As the DFINITY project develops over time, the DFINITY Stiftung foundation intends to steadily increase the BNS’ decision-making responsibilities over time, eventually resulting in the dissolution of its own involvement entirely, once the BNS is sufficiently sophisticated.
DFINITY consensus mechanism is a heavily optimized proof of stake (PoS) model. It places a strong emphasis on transaction finality through implementing a Threshold Relay technique in conjunction with the BLS signature scheme and a notarization method to address many of the problems associated with PoS consensus.

2.2 THRESHOLD RELAY

As a public cloud computing resource, DFINITY targets business applications by substantially reducing cloud computing costs for IT systems. They aim to achieve this with a highly scalable and powerful network with potentially unlimited capacity. The DFINITY platform is chalk full of innovative designs and features like their Blockchain Nervous System (BNS) for algorithmic governance.
One of the primary components of the platform is its novel Threshold Relay Consensus model from which randomness is produced, driving the other systems that the network depends on to operate effectively. The consensus system was first designed for a permissioned participation model but can be paired with any method of Sybil resistance for an open participation model.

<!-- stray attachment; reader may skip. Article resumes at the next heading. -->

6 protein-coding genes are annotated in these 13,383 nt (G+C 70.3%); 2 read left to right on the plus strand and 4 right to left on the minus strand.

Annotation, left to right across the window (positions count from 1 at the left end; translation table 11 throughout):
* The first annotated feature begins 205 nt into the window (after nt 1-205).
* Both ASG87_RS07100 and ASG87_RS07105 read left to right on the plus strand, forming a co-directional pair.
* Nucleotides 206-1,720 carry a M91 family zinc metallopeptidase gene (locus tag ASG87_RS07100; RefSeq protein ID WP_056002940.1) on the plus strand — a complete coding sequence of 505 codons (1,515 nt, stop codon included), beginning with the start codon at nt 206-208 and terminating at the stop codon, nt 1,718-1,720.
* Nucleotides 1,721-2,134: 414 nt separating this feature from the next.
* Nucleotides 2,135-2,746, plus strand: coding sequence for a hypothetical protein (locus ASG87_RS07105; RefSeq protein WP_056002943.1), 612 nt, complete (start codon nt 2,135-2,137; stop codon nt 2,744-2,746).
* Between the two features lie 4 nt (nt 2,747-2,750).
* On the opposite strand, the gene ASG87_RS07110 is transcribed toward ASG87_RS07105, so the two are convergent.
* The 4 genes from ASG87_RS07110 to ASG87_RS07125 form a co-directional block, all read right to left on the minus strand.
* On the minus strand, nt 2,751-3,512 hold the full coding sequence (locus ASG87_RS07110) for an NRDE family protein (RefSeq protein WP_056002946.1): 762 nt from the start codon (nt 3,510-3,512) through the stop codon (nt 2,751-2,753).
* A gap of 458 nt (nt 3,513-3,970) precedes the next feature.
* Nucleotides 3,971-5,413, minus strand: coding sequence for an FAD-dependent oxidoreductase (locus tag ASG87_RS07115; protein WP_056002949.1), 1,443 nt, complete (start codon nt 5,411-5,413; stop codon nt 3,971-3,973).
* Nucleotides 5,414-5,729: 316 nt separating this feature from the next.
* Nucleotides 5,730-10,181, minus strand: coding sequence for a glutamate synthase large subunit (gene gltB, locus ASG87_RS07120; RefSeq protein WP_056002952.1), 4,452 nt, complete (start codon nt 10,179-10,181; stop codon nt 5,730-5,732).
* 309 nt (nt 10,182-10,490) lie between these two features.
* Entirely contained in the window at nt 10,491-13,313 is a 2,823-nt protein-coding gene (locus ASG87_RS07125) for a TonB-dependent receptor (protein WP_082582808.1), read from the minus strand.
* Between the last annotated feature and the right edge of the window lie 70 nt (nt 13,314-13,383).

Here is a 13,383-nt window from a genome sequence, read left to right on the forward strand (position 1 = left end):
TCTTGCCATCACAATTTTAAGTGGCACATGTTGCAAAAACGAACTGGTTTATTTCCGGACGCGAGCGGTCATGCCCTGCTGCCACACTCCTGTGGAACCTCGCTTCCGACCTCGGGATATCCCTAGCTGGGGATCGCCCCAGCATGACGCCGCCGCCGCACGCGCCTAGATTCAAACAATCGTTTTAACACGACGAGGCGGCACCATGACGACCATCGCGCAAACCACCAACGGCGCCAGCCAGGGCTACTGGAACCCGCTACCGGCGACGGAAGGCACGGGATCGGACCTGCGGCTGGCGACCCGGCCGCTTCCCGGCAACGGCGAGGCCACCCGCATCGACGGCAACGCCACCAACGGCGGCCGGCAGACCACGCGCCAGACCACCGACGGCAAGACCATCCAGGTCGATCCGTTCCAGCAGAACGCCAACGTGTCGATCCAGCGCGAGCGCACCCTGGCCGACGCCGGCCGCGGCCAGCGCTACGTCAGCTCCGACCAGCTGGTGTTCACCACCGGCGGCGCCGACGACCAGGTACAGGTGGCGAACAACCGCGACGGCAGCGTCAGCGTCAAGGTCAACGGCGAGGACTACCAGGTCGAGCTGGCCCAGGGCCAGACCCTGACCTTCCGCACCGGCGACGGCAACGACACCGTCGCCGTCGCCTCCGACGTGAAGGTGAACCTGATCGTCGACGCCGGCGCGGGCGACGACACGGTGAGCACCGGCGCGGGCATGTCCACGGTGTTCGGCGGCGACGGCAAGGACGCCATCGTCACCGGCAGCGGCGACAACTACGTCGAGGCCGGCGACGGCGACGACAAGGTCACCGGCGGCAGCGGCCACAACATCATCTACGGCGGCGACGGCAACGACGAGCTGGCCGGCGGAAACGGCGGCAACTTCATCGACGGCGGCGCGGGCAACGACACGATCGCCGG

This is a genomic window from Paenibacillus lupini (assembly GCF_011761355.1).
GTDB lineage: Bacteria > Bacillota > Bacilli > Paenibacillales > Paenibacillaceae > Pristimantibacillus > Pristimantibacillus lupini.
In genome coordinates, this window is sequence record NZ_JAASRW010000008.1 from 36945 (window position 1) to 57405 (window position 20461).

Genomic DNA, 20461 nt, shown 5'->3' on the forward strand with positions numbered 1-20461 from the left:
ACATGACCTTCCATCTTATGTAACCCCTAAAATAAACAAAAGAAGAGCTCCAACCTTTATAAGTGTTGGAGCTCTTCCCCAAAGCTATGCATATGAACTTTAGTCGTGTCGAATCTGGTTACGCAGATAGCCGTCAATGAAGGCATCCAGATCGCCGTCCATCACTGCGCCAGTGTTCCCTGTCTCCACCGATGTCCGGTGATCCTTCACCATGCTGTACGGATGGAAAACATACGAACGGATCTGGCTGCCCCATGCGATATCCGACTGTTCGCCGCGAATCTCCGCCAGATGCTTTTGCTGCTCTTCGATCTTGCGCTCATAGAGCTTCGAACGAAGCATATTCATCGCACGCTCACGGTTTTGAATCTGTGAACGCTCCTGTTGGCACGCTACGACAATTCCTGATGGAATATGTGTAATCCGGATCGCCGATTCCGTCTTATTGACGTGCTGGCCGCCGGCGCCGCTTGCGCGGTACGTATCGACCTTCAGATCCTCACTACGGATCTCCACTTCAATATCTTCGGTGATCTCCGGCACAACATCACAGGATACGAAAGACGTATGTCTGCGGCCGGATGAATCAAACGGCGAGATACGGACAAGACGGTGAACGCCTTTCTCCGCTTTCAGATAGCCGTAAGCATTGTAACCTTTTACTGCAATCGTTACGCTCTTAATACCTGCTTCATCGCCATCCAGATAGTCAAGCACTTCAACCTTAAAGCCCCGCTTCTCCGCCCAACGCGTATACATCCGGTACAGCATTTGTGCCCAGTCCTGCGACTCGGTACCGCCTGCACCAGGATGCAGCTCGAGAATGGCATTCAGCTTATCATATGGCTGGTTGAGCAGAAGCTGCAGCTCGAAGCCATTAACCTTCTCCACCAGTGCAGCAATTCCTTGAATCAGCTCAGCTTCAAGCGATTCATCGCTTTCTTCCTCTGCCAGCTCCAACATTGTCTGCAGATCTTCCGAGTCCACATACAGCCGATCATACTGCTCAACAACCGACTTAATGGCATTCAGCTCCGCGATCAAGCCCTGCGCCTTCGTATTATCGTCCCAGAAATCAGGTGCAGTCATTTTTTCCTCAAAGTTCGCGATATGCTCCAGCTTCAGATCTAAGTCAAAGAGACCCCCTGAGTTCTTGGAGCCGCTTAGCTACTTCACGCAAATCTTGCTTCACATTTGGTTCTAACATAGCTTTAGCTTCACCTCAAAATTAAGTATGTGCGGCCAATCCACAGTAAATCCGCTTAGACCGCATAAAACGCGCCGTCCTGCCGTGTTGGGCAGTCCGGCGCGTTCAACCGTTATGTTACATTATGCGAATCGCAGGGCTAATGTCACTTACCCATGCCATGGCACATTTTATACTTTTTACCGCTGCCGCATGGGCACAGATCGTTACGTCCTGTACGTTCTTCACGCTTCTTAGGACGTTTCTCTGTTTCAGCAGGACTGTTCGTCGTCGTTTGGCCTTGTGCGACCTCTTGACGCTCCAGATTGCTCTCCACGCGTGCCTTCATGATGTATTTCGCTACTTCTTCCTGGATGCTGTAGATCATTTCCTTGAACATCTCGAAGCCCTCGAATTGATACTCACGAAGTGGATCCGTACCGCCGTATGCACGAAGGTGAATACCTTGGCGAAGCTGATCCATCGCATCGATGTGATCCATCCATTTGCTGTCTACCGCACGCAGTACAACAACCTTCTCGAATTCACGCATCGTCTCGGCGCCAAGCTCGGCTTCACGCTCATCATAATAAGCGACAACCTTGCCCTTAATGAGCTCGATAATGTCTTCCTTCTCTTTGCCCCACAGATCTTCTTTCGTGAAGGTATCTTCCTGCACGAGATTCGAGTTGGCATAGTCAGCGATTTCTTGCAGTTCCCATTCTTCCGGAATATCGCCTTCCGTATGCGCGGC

“The Threshold Relay is the mechanism by which Dfinity randomly samples replicas into groups, sets the groups (committees) up for threshold operation, chooses the current committee, and relays from one committee to the next is called the threshold relay.”
Threshold Relay consists of four layers (As mentioned previously):
  1. Notary layer, which provides fast finality guarantees to clients and external observers and eliminates nothing-at-stake and selfish mining attacks, providing Sybil attack resistance.
  2. Blockchain layer that builds a blockchain from validated transactions via the Probabilistic Slot Protocol driven by the random beacon.
  3. Random beacon, which as previously covered, provides the source of randomness for all higher layers like the blockchain layer smart contract applications.
  4. Identity layer that provides a registry of all clients.

2.2.1 HOW DOES THRESHOLD RELAY WORK?